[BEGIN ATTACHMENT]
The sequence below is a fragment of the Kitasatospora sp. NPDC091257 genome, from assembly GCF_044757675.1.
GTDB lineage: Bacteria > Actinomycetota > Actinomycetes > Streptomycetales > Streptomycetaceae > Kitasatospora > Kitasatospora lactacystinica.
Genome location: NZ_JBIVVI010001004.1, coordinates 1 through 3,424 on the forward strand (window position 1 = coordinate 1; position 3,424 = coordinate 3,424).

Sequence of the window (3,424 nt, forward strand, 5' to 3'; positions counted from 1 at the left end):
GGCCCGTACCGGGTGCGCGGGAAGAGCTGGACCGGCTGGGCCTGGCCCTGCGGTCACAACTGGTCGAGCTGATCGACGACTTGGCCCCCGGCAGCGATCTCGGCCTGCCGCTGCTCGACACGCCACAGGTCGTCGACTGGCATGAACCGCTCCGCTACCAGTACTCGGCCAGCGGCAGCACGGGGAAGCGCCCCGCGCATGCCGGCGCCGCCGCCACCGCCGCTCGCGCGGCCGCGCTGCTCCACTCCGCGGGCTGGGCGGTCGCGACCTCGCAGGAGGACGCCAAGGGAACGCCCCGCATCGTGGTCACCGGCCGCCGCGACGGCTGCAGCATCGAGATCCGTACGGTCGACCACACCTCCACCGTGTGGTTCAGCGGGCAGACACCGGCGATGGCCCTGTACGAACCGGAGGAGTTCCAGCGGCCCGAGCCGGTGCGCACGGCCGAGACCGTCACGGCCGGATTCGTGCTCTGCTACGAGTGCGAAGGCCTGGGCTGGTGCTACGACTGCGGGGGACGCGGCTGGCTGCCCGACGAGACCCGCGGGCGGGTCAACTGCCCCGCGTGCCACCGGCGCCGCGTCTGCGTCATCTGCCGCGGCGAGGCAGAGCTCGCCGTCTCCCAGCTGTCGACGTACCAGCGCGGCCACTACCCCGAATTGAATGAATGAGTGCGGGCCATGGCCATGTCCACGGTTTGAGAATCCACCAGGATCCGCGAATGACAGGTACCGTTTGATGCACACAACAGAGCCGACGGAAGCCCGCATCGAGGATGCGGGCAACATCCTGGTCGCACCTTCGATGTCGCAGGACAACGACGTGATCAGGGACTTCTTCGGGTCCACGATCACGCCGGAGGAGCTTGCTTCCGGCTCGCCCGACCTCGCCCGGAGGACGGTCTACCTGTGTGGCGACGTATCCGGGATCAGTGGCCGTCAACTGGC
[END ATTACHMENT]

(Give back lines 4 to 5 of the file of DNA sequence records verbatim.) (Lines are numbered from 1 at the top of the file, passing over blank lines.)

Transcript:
Sequence of the window (3,424 nt, forward strand, 5' to 3'; positions counted from 1 at the left end):
GGCCCGTACCGGGTGCGCGGGAAGAGCTGGACCGGCTGGGCCTGGCCCTGCGGTCACAACTGGTCGAGCTGATCGACGACTTGGCCCCCGGCAGCGATCTCGGCCTGCCGCTGCTCGACACGCCACAGGTCGTCGACTGGCATGAACCGCTCCGCTACCAGTACTCGGCCAGCGGCAGCACGGGGAAGCGCCCCGCGCATGCCGGCGCCGCCGCCACCGCCGCTCGCGCGGCCGCGCTGCTCCACTCCGCGGGCTGGGCGGTCGCGACCTCGCAGGAGGACGCCAAGGGAACGCCCCGCATCGTGGTCACCGGCCGCCGCGACGGCTGCAGCATCGAGATCCGTACGGTCGACCACACCTCCACCGTGTGGTTCAGCGGGCAGACACCGGCGATGGCCCTGTACGAACCGGAGGAGTTCCAGCGGCCCGAGCCGGTGCGCACGGCCGAGACCGTCACGGCCGGATTCGTGCTCTGCTACGAGTGCGAAGGCCTGGGCTGGTGCTACGACTGCGGGGGACGCGGCTGGCTGCCCGACGAGACCCGCGGGCGGGTCAACTGCCCCGCGTGCCACCGGCGCCGCGTCTGCGTCATCTGCCGCGGCGAGGCAGAGCTCGCCGTCTCCCAGCTGTCGACGTACCAGCGCGGCCACTACCCCGAATTGAATGAATGAGTGCGGGCCATGGCCATGTCCACGGTTTGAGAATCCACCAGGATCCGCGAATGACAGGTACCGTTTGATGCACACAACAGAGCCGACGGAAGCCCGCATCGAGGATGCGGGCAACATCCTGGTCGCACCTTCGATGTCGCAGGACAACGACGTGATCAGGGACTTCTTCGGGTCCACGATCACGCCGGAGGAGCTTGCTTCCGGCTCGCCCGACCTCGCCCGGAGGACGGTCTACCTGTGTGGCGACGTATCCGGGATCAGTGGCCGTCAACTGGC